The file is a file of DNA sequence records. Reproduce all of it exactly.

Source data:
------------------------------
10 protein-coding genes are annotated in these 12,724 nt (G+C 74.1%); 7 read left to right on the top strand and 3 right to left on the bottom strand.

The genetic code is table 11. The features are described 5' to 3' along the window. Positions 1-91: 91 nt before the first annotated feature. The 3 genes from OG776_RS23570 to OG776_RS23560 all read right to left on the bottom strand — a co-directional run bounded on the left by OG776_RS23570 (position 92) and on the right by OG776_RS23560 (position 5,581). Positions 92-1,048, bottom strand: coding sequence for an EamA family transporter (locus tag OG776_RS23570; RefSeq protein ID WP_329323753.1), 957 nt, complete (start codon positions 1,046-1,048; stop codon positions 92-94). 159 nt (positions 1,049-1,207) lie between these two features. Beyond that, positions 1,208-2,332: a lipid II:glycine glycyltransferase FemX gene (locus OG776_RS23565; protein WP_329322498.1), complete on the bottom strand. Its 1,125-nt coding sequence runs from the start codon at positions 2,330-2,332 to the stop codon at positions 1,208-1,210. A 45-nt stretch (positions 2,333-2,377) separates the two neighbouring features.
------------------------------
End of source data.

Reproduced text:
10 protein-coding genes are annotated in these 12,724 nt (G+C 74.1%); 7 read left to right on the top strand and 3 right to left on the bottom strand.

The genetic code is table 11. The features are described 5' to 3' along the window. Positions 1-91: 91 nt before the first annotated feature. The 3 genes from OG776_RS23570 to OG776_RS23560 all read right to left on the bottom strand — a co-directional run bounded on the left by OG776_RS23570 (position 92) and on the right by OG776_RS23560 (position 5,581). Positions 92-1,048, bottom strand: coding sequence for an EamA family transporter (locus tag OG776_RS23570; RefSeq protein ID WP_329323753.1), 957 nt, complete (start codon positions 1,046-1,048; stop codon positions 92-94). 159 nt (positions 1,049-1,207) lie between these two features. Beyond that, positions 1,208-2,332: a lipid II:glycine glycyltransferase FemX gene (locus OG776_RS23565; protein WP_329322498.1), complete on the bottom strand. Its 1,125-nt coding sequence runs from the start codon at positions 2,330-2,332 to the stop codon at positions 1,208-1,210. A 45-nt stretch (positions 2,333-2,377) separates the two neighbouring features.